Irene S. Levine, Ph.D.

Irene S Levine Ph.D.

The Friendship Doctor

Wrestling with the end of a friendship

Not every friendship lasts forever

Posted Nov 24, 2010


QUESTION

Hi Irene,

I am a college senior having a difficult time getting over a friendship with a girl I've known since freshman year. It has been a year since the friendship ended and I am still hung up on it.

We didn't have much in common aside from our ability to get a good chuckle out of one another. We had minor fall-outs during our 2-year friendship, but always bounced back. I found her during a difficult time at the beginning of college. I felt completely abandoned and alone, and she welcomed me with open arms. I trusted her and felt safe knowing she was my best friend. Sometimes I resented her-- she had a lot of money and didn't have a realistic perspective on life, never having to work too hard for anything.

We dated a pair of boys who were close friends too, and spent loads of time together. The turning point was when the boys, who were in a band, began meeting people who personified the image my friend had always searched for. My boyfriend ended up quitting the band, and my friend and her boyfriend hung out with those people more and more.

One night we were on our way to a party---where she, her boyfriend, and her new friends were---and we got into a minor car accident. When I told her, she didn't even ask if I was injured. When we arrived, I was already angry about this and immediately saw she had had way too much to drink. My boyfriend pointed out she was dancing inappropriately with a boy she wasn't dating. Her boyfriend was leaning against a tree outside, seemingly upset. We mentioned what we saw. I know I should have talked to my friend first, but was afraid of making a scene and was already angry with her.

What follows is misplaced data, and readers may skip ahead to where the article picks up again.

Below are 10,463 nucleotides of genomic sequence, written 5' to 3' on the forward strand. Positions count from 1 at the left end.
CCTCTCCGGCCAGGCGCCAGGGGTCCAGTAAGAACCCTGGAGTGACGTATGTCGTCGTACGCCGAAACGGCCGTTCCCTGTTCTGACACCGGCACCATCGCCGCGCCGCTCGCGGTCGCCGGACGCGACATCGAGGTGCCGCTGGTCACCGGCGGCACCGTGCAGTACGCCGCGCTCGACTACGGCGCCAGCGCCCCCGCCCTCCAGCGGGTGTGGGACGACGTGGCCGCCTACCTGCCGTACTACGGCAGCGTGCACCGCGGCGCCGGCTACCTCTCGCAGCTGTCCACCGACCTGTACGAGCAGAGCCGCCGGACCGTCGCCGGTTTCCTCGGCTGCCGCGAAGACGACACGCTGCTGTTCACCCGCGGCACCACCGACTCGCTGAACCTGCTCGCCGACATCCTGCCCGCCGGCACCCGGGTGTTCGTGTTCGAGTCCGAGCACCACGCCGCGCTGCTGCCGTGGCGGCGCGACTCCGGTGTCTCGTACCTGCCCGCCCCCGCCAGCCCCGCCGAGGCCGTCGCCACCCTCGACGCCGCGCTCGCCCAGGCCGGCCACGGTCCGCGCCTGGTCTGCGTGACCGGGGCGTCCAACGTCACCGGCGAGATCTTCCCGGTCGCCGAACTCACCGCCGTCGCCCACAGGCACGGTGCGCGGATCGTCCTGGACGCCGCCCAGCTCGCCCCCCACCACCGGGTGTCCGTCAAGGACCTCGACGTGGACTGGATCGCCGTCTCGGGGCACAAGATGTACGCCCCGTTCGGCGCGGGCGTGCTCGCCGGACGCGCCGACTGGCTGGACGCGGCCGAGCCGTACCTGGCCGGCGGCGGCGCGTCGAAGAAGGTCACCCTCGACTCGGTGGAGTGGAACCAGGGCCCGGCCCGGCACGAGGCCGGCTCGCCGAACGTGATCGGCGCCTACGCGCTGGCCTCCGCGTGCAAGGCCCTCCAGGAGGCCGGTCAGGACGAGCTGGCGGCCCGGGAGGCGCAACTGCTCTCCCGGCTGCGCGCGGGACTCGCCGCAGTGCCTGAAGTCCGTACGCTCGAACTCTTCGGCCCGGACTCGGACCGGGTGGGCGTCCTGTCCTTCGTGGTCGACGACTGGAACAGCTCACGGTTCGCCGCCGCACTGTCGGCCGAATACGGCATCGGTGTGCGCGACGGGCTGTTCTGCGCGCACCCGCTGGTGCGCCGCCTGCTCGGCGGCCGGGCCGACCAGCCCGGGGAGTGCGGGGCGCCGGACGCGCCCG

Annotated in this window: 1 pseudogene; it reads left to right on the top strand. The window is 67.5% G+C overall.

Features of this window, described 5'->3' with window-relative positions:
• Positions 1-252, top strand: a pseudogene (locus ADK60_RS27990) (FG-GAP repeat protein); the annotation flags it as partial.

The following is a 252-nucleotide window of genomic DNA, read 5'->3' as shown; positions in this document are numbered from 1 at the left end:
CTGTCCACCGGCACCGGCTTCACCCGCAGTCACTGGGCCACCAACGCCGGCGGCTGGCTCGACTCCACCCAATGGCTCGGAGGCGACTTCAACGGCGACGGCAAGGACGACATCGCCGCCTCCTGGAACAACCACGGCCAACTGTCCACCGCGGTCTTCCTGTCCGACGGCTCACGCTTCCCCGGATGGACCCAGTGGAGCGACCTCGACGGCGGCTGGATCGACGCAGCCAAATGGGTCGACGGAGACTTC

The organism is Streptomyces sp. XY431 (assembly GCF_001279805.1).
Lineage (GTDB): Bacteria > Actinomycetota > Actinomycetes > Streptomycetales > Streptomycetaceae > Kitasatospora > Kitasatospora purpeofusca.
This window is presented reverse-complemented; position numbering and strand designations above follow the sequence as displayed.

Her boyfriend ran inside to confront her. When I returned to the party, she purposely ran into me as she walked by. I grabbed her shoulder to get her to stop so we could talk. Then, she shoved me across the hallway in front of the other people. I probably shoved her back at some point although I can't remember for sure. What I remember most was attempting to hold her arms down as she grabbed the sides of my head and screamed in my face. She called me lots of rude names and said no one liked me, and that I needed to leave. She said I ruined her relationship, was a terrible girlfriend, and that she hated me. I ran outside to cry my eyes out.

I'm not an aggressive person so I was shocked and horrified by her physical assault. A couple days later, we met in the park to talk it out, after I wrote her a carefully composed email (to which she didn't reply) explaining how I couldn't be a friend with someone who was capable of such things. She ended up repeating the same things she said that night. Those words are burned in my memory.

I pride myself on being a loyal friend. I have watched her go on with her life as if I meant nothing to her. She has all new best friends (not to say I don't have better and more wonderful friends now). It pains me that I was so disposable---after I confided in her and all the times I was there for her. I don't trust her and have learned about awful things she said about me before the fight ever happened. I would never want to be friends again but this still eats me alive. Why can't I get over this?

Thank you,
Mindy

ANSWER

Dear Mindy,

Even though this happened a year ago, it had to be a very traumatic. You were viciously attacked and it's hard to forget the words and images of that evening. It's understandable that you're left wondering how something so good could have turned so sour. Since you are still at college and have common friends, you must encounter many reminders of your friendship and the evening it ended.

While the relationship was imperfect from the start, you were seeking the comfortable feeling of having a best friend. You were in the same place, at the same time, in similar circumstances so it was easy to overlook personality differences.

Even though you are disappointed, you realize that your friend has different values and can be callous and hardhearted. My advice is not to ruminate over what happened any longer; these are irreconcilable differences. In fact, I hope that writing this letter to me will help you heal. It's wonderful that you have recouped and made new friends. Try to focus on your last year of school and I'm sure when you graduate, this whole fiasco will be a faint memory. Not every friendship lasts forever.

Hope this helps!
Best,
Irene

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